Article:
|motivation||projection, free corporate speech, prohibition pretext|
Most interesting/credible aspect of the US war on vaping is the marketing, and lack of regulations. It's a judicial/societal defecit, as well as vendor ineptitute/unwillingness (plus precognition of kin liability), and a clear abdication of FDA (could have enacted something with deeming regs).
It seems not the least induced by CTFK's motivations, notably diverting from their public claims. Premature marketing regulation or restricting bright packaging would undermine their prohibition efforts, or making habituation ATFs prevalent / market contraction for adult use.
Vendors ads vs in-school DARE-style campaigns
FDA sidelining marketing aspects in PMTA process
Overloooking more crucial marketing aspects for NVPs, gives CorpT a free pass, and disadvantages smaller vendors (which have lesser potential for substantial advertisment campaigns to begin with).
- FDA vs Copper/VapUn/UnionStr/PopVap (PDF)
Because the marketing and sales-access-restriction plans were relevant factors and addressed “an important aspect of the problem,” […], it was arbitrary and capricious for the Administration not to consider them. […] explicitly stated in marketing denial orders […] that it did not consider the marketing or sales-access-restriction plans in […] applications.
The Administration offers its experience as its primary excuse for its refusal to consider the marketing and sales-access-restriction plans. The Administration cites its “extensive experience with sales[-]access and marketing restrictions” and repeats its explanation from the marketing denial orders that it was “not aware of access restrictions that, to date, have been successful in sufficiently decreasing the ability of youth to obtain and use [e-cigarettes].”
Strong tendencies of offloading to invidual vendors on vague assertions of inefficacy:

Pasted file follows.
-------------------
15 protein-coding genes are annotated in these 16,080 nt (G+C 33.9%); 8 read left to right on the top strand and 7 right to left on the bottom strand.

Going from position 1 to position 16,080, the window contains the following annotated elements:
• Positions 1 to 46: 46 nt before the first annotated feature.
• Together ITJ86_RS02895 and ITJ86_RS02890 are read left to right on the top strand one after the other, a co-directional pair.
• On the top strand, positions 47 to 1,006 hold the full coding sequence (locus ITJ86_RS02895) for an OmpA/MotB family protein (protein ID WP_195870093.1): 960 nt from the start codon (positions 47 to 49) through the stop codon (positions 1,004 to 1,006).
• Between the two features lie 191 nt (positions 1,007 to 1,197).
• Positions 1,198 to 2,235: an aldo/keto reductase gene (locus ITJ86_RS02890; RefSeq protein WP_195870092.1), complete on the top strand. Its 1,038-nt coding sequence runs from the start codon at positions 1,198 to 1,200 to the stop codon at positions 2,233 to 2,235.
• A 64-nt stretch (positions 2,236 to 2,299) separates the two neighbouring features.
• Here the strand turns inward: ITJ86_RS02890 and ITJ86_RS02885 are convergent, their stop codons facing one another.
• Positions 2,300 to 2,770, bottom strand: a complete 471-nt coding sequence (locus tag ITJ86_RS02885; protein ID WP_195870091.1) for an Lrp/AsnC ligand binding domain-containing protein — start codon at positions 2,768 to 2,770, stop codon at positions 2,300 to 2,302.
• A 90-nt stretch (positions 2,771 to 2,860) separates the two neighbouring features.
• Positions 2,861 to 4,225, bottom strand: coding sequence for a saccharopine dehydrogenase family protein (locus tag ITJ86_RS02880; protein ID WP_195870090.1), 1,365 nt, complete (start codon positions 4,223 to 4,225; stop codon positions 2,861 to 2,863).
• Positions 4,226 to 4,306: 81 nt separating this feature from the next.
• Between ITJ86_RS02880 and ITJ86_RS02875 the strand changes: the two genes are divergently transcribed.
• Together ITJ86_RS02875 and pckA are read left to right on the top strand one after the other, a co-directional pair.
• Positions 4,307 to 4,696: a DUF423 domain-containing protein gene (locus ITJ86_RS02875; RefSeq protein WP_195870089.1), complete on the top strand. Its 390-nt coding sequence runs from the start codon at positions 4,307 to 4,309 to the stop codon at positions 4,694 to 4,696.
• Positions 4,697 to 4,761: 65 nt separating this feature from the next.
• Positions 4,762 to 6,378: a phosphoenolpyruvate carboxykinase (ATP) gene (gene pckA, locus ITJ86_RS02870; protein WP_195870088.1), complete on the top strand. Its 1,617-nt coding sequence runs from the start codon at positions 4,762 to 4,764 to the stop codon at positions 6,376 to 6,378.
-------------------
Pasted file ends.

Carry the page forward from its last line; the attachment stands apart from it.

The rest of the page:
Limiting youth access and exposure to marketing is a critical aspect of product regulation. It is theoretically possible that significant mitigation efforts could adequately reduce youth access and appeal such that the risk for youth initiation would be reduced. However, to date, none of the ENDS PMTAs that FDA has evaluated have proposed advertising and promotion restrictions that would decrease appeal to youth to a degree significant enough to address and counter-balance the substantial concerns, and supporting evidence, discussed above regarding youth use.
access restrictions that, to date, have [not?] been successful in sufficiently decreasing the ability of youth to obtain and use ENDS. Accordingly, for the sake of efficiency, the evaluation of the marketing plans in applications will not occur at this stage of review, and we have not evaluated any marketing plans sub- mitted with these applications.
(Other cases were about shenanigans with with late notifications on formal changes, ignoring whole sections, redefining essentiality of certain types of evidence...)
Lifestyle marketing vs purpose disclosure
Deeming regs preempt vendors disclosing product intent even in the vaguest
of terms. Even though communicative medicalization ("intented only as
smoking substitute / to reduce smoking") would be the most plausible deterrant
to experimental/teen use.
Instead the FDA permitted all sorts of lifestyle/gimmick advertisements with few notable interventions.
Anti-vaping ads did more harm than good (judging by proclaimed purpose)
Also instead, they ran translucent scare campaigns (KnowTheRealCost) that is now believed not just largely ineffectual, but to have stoked teen curiosity. It's possible those "anti-vaping" ads primarily abetted a moral panic.